Spartacus third!  What is the world coming to?Velits is obviously the day's biggest winner. The biggest loser? This guy. A-Rod is not competing in the Vuelta though, so I would have to go with another Rodriguez. After finishing over six minutes down on the stage, Rodriguez is now over three minutes down on GC:

Tommy D representing.It appears like Liquigas might wrap up their second Grand Tour this year. I would much rather see Ezequiel Mosquera from Xacobeo-Galicia stand on the top step of the podium. The idea of a Pro Continental Team winning a Grand Tour is pretty cool.

As I mentioned Monday I am heading out of town tomorrow and therefore the chance of a Friday post is slim. I'll be spending the weekend between CT and NH for a friend's wedding. I'll see friends I haven't seen in years, so I'm looking forward to what craziness may transpire. Enjoy the rest of your week and the end of the Vuelta.

Monday, September 13, 2010

Back to the Beer

It's been a while since I've posted about beer. I am here today to remedy that situation. A friend brought over a sixer of Annie's Amber Ale from The High Noon Saloon here in town.

Not too shabby.Yes, I am drinking out of a Mason Ball jar. Yes, I am drinking before noon.

As you can see, the ale is a very nice Amber color. It has a clean taste that allows the flavor of the malt to come through. Though not overpowering, each sip ends with a bit of hops. I truly believe that the can has taken away some of the flavor as I've had Annie's Ale from the tap, but for a camping trip or some tailgating, I would much rather have a sixer of this than one from the large breweries.

Not only has it been a while since I've posted about beer, it's been a while since I've posted period. I had to jet out East last minute at the beginning of the month, resulting in a few missed posts. I will be on the road this weekend as well as the first two weekends in October. So for the next three weeks posting will be non-existent at worst and spotty at best. Don’t worry though, anything I do post will contain the same poor quality you have come to expect.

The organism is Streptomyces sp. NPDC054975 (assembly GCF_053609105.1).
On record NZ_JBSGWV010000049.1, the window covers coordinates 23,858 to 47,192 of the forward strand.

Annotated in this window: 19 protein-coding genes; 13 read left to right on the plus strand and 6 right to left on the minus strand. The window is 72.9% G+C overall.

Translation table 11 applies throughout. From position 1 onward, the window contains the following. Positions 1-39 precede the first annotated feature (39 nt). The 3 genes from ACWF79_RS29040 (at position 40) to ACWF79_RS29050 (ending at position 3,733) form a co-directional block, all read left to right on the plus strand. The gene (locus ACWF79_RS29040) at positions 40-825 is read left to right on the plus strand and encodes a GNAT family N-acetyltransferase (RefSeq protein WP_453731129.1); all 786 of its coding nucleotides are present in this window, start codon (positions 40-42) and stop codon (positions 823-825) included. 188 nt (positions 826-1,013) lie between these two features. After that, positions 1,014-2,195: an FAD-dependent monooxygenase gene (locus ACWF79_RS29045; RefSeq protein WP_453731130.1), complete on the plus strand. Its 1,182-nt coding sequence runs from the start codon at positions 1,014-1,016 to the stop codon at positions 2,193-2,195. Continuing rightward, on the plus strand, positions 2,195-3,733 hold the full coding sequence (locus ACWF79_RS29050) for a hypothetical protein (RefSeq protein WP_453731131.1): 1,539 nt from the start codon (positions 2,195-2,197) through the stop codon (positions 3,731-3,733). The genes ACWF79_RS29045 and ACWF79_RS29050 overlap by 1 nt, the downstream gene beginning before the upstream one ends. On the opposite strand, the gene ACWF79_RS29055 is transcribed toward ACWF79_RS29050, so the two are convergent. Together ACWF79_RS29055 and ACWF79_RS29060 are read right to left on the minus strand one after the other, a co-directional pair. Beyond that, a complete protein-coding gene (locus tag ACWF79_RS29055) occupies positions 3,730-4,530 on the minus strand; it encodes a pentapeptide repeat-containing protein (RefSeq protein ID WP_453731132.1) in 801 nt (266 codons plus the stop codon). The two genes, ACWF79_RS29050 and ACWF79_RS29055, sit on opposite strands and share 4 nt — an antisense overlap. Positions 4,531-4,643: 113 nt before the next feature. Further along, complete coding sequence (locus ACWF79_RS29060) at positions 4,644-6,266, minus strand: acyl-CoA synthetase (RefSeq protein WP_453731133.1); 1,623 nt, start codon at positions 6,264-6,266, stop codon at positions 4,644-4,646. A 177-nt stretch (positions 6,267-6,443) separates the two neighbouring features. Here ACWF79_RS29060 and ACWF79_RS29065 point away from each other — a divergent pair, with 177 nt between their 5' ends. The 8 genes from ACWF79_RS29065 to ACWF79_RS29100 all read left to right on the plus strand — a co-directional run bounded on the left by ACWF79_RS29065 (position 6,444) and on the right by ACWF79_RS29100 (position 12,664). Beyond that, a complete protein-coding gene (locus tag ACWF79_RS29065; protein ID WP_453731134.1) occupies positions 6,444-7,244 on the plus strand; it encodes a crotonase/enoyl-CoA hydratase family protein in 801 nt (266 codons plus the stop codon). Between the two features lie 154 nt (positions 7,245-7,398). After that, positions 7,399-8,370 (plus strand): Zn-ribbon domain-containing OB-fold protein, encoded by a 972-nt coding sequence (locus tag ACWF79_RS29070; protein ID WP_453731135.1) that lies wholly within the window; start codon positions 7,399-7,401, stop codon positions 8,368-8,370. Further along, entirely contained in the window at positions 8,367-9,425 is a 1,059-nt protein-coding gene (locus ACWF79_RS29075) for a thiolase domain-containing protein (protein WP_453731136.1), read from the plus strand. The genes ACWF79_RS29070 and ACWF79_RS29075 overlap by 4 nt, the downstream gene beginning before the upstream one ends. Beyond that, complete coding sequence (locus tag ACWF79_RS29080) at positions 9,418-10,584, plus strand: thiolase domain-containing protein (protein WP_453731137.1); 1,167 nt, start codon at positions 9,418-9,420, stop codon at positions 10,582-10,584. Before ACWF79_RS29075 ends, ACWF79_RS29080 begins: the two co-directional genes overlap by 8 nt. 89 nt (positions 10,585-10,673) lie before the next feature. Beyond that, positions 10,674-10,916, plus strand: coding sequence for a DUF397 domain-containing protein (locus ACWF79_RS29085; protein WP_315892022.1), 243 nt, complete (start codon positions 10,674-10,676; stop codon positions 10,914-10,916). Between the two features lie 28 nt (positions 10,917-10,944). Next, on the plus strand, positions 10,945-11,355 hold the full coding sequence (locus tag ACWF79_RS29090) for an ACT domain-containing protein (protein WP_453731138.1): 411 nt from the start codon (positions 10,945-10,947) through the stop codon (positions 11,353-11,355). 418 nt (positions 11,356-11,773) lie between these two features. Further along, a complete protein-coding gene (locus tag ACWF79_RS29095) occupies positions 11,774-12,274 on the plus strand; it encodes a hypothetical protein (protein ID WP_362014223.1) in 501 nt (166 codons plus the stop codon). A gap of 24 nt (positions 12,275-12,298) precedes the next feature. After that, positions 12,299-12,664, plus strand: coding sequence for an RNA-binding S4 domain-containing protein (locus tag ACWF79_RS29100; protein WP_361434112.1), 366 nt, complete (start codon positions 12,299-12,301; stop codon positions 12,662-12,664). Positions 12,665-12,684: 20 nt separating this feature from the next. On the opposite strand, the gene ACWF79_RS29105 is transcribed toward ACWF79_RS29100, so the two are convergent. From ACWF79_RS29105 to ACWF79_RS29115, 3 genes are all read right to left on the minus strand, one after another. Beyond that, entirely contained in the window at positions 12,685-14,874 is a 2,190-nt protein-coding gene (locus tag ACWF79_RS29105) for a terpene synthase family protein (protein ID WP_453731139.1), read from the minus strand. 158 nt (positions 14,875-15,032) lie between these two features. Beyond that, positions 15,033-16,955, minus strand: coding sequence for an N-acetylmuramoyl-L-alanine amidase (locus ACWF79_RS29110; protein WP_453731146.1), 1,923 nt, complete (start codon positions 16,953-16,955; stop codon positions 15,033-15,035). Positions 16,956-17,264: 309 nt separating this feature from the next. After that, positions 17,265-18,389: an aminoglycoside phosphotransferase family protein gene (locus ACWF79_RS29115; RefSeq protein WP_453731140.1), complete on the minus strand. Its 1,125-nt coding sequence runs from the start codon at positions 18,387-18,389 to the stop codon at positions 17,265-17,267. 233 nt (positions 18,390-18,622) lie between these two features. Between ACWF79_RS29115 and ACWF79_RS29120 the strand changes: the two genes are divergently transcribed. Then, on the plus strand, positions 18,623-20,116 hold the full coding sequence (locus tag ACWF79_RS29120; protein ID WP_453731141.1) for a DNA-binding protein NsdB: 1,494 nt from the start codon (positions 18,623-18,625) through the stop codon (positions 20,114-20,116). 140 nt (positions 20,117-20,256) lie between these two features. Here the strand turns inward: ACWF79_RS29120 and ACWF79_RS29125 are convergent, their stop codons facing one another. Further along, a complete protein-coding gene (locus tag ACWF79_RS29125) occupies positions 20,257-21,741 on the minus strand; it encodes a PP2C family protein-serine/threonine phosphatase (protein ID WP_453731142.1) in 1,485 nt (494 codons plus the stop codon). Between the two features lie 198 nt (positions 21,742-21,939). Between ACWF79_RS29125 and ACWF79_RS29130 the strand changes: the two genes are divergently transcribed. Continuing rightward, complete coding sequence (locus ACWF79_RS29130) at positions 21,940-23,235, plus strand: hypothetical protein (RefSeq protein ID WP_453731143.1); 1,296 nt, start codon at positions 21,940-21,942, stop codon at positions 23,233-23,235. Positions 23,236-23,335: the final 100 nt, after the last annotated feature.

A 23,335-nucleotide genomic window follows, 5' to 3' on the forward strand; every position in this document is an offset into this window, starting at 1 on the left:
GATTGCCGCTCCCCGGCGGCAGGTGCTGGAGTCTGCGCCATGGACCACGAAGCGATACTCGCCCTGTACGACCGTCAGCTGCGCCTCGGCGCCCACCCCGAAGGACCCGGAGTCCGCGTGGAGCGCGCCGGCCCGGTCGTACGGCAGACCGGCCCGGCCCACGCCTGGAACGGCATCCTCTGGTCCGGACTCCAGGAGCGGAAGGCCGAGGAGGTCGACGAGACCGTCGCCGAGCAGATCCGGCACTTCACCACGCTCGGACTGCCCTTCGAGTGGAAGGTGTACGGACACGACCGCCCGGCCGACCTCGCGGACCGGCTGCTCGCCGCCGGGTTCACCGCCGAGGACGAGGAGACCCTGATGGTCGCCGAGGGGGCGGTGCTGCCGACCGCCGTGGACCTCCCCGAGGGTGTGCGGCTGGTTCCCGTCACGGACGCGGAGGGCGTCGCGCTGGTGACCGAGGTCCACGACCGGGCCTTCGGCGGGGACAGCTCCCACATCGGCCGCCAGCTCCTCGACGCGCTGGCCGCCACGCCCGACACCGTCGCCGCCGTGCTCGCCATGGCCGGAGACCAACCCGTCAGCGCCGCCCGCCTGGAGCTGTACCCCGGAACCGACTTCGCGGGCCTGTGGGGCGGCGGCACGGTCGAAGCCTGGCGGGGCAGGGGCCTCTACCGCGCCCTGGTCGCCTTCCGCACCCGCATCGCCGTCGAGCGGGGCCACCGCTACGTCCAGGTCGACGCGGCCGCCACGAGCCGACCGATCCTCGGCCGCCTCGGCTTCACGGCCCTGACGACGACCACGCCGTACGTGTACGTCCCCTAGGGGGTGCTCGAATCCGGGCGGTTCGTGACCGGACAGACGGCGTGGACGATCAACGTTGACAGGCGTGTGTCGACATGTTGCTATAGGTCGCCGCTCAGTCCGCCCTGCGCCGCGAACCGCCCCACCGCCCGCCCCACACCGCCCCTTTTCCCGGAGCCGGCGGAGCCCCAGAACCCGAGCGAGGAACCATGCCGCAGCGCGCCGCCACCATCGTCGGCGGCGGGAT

Now on to the bikes. With all the travel, I've watched much less of the Vuelta than I've wanted. Add to that the fact that I don't have NBC Universal Sports and the internet was being dumb Saturday, I've seen four stages over the last week and a half. Never fear though, if you are in the same boat as me I'm here to get you filled in and up to speed.

Mark Cavendish won stage 13, solidifying his hold on the green jersey. To show his excitement at once again riding away from the field, Cav bunny-hopped the finishing line:

See, BMX skills easily translate to road racing skills.Watching the last few kilometers on YouTube makes it easier to see. After the stage, Cav accused Tyler Farrar and Wouter Weylandt of working together to prevent him from earning points during an intermediate sprint. If that was a driving force behind his celebratory hop, I think an endo would have been a bigger slap in the face (as well as having historical significance).

In stage 14, race leader Igor Antón crashed and had to abandon, leaving Liquigas rider Vincenzo Nibali in the lead. I unfortunately did not see any of the race changing carnage as the website I usually watch races on decided to show snooker.

Stage 15 provided the riders with a perfect day for racing:


What made it even more beautiful was that I was watching the broadcast of the Spanish channel tdp, so every time the commentators got excited all I could think of was this:

Is that wrong of me? Maybe, but it's true.

In addition to the colorful and melodic commentators, the stage provided excitement as Carlos Barredo escaped from the break to claim the stage victory:

You'd never know from this happy picture the darkness that sleeps within.To celebrate his win he smashed a front wheel into the face of second place finisher Nico Sijmens. Barredo ‘brushed himself off’ four times while crossing the finish line. He may be feeling like a pimp, but I’m not sure he’s doing it correctly. Must be something lost in translation.